Teenagers Need You!

Arkansas 4H

I don’t wear skinny jeans.  If I did wear skinny jeans, the jeans could no longer be called skinny.  I wear orthopedic shoes too.  You know the kind of shoes your grandma wore?  Yes.  I love those shoes.  I embrace those shoes.  Those shoes keep my 55-year-old feet happy.  And when a woman’s feet are happy, the sun shines brightly all over the world.

The truth?  I wasn’t cool even when I was sixteen.  I was awkward.  Painfully awkward.  Of course, now I’m thankful for that teenage awkwardness because I learned so many things that help me as a speaker and a writer.  But at the time, I remember thinking I couldn’t wait to be free from the whole teenage scene.   I would happily be a grown-up and never look back.

So you can imagine my shock a few years ago when people started to ask me to speak at events targeted at teenagers.  My first thought was, “Are you kidding?  Absolutely not.  I am NOT the right speaker for teenagers.  I don’t wear cool clothes.  I never went to prom.  I hate current pop music.   I refuse to use teenage lingo.  Oh, and I wear orthopedic shoes, remember?”  But by God’s grace, I didn’t say those things aloud.  I simply said, “Yes.”

I still remember that first event years ago.   I stood in front of 500 teenagers in Nashville and said, “I get it.  I’m not cool.  Let’s be honest.  I’m not even as cool as your mom.  I’m probably not as cool as your grandma.  I drove a ’73 Gremlin in high school.  Most of my high school classmates don’t remember my name because I was invisible back then.  Truthfully, being in front of you today kind of terrifies me.  But I’m here to tell you something important because I care about you.   The life inside these walls?  This teenage world?  Well, it’s not the real world.  Not at all.”  I pointed to the auditorium door and the crowd fell silent.  “The world out that door doesn’t care if you are ‘somebody’ in this high school.  Not one person outside that door cares if you were on every page of the yearbook or if you didn’t even show up for pictures.  They don’t.  That’s just the truth.”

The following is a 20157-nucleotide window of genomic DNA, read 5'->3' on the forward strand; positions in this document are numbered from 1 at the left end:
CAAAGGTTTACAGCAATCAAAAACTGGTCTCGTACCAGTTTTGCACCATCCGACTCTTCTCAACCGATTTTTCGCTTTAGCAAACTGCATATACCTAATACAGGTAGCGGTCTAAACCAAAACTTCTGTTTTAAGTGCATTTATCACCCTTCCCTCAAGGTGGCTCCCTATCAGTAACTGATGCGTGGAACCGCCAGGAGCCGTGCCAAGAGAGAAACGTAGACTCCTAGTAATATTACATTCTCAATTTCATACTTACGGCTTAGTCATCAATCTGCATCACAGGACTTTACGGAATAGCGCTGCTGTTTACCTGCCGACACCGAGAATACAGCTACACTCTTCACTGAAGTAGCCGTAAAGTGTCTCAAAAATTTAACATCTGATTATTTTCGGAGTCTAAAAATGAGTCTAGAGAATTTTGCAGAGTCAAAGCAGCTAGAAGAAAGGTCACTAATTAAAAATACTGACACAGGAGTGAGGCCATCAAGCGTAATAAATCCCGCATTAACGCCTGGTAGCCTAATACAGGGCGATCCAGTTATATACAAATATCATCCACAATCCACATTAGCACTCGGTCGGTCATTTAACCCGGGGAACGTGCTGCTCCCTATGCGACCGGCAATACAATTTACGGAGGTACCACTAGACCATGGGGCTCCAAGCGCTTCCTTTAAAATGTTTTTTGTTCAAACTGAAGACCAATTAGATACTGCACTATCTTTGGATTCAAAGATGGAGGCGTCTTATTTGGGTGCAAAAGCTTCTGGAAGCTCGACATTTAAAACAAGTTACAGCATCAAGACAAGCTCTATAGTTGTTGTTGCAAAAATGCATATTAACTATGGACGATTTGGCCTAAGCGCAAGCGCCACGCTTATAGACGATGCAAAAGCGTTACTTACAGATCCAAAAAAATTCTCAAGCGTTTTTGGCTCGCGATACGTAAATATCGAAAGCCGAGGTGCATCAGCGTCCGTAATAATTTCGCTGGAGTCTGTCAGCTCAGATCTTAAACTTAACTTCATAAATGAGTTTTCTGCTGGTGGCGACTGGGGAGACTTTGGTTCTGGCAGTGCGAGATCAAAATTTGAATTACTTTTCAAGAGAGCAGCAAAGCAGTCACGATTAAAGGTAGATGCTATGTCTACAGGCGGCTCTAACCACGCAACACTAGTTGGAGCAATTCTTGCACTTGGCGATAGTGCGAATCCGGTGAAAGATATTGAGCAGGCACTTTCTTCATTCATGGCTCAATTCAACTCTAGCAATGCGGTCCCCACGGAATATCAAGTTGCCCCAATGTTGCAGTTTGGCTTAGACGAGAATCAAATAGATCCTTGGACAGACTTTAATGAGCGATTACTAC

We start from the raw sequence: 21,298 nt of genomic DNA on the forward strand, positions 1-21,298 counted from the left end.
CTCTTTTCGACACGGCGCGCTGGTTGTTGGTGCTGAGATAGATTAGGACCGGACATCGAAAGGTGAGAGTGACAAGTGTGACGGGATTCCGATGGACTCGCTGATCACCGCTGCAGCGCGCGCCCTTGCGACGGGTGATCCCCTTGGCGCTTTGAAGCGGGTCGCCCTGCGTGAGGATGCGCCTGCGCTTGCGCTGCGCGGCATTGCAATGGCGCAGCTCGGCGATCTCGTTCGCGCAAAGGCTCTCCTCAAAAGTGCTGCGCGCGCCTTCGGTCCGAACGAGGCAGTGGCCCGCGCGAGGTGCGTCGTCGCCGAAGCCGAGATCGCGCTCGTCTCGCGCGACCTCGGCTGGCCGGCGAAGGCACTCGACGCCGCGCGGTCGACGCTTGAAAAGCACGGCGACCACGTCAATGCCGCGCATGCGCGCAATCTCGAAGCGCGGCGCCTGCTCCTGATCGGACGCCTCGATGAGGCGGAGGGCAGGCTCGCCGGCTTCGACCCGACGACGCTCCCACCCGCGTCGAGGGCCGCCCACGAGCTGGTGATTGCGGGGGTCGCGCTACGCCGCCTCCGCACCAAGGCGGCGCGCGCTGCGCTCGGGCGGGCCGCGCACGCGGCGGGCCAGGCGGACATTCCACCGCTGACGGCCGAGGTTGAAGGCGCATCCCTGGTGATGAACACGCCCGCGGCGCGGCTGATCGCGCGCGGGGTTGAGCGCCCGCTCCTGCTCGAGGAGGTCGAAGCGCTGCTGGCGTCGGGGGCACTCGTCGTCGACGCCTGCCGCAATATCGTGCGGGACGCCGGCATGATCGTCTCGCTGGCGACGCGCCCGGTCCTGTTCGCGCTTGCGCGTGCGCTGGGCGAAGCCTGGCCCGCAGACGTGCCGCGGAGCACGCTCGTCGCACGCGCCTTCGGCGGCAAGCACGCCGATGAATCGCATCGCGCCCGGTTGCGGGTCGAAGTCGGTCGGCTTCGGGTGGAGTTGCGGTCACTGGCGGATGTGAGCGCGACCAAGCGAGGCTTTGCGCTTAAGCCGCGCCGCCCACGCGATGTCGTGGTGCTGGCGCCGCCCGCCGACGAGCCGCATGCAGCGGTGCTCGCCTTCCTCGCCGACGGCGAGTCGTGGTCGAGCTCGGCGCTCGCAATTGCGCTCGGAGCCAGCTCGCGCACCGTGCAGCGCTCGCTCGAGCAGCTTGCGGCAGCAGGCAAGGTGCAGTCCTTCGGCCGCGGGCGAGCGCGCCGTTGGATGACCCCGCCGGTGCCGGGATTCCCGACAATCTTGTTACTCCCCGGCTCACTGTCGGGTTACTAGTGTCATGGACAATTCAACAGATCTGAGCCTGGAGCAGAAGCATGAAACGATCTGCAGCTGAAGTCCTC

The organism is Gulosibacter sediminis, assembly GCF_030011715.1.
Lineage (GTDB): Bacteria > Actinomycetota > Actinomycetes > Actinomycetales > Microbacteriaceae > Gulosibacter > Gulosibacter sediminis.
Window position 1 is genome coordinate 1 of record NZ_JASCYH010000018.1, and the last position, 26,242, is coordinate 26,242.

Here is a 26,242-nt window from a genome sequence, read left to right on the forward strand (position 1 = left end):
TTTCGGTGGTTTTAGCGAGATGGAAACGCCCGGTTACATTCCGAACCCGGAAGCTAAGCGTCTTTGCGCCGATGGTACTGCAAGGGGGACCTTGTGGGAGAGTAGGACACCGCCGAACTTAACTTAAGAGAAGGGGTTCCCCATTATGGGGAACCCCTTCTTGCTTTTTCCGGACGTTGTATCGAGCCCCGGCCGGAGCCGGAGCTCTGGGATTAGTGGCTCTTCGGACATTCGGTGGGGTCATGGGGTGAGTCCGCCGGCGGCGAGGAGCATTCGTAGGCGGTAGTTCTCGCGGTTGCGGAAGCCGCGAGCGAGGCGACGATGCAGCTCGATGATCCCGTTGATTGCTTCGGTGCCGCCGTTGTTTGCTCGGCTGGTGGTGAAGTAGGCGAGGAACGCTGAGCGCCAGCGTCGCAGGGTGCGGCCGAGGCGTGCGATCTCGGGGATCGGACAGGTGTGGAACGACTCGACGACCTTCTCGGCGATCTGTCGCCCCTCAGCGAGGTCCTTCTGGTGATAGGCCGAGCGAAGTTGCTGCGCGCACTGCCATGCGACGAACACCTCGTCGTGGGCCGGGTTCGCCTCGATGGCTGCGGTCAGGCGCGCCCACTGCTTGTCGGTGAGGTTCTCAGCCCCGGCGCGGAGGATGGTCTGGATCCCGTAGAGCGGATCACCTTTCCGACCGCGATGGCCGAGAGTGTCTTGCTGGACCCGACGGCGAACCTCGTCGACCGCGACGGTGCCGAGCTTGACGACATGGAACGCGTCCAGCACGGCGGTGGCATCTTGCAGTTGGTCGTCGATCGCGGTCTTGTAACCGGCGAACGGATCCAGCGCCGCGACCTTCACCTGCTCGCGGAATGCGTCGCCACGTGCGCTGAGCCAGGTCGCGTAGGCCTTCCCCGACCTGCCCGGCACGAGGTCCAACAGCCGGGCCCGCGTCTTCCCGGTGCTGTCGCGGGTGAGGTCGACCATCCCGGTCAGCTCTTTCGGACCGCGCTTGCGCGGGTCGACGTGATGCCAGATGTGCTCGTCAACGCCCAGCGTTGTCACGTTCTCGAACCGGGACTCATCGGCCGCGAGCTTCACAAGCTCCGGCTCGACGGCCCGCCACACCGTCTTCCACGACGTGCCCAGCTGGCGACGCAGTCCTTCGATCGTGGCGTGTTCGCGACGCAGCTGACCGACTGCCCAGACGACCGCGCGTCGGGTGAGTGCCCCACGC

I talked about the things that matter in life.   The things that never stop mattering.  Kindness.  Selflessness.  Elbow grease.  Humility.  Respect in guy/girl relationships.  I reminded those teenagers that their intelligence is a gift but it would never insure their success.  Not at all.  I’d rather hire a kid with average or below average intelligence who will work cheerfully than a smart kid who complains.  Whining makes young people (or adults) seem immature and ridiculous.  Yes, I told funny stories.  I tried to season my words with humor and humility.  But mostly?  Well, mostly, I just told them the truth.

We live in a world filled with adults trying to be “cool enough” to relate to teenagers.  But that’s completely backwards.  Teenagers don’t need lessons on how to be teenagers.  They need lessons on how to be grown-up.  They’re crying out for someone to love them enough to tell them the truth.  Trust me.  They won’t even notice your shoes.

2 Comments (+add yours?)

  1. rclast
    Jun 20, 2019 @ 02:38:43

    This is terrific, as usual it’s spot-on. I love teenagers. I had three neighborhood kids in the yard yesterday. They politely asked to swim. I said yes! They were tween boys. They were polite and grateful.

    We talked about paying it forward.


  2. Mary Lee Grossner
    Jun 20, 2019 @ 05:05:11

    Lisa, how incredibly fabulous!! You got it spot on!! God has given you one of the most important gifts!! Hats off to you!! May God continue to bless you! 😊💕


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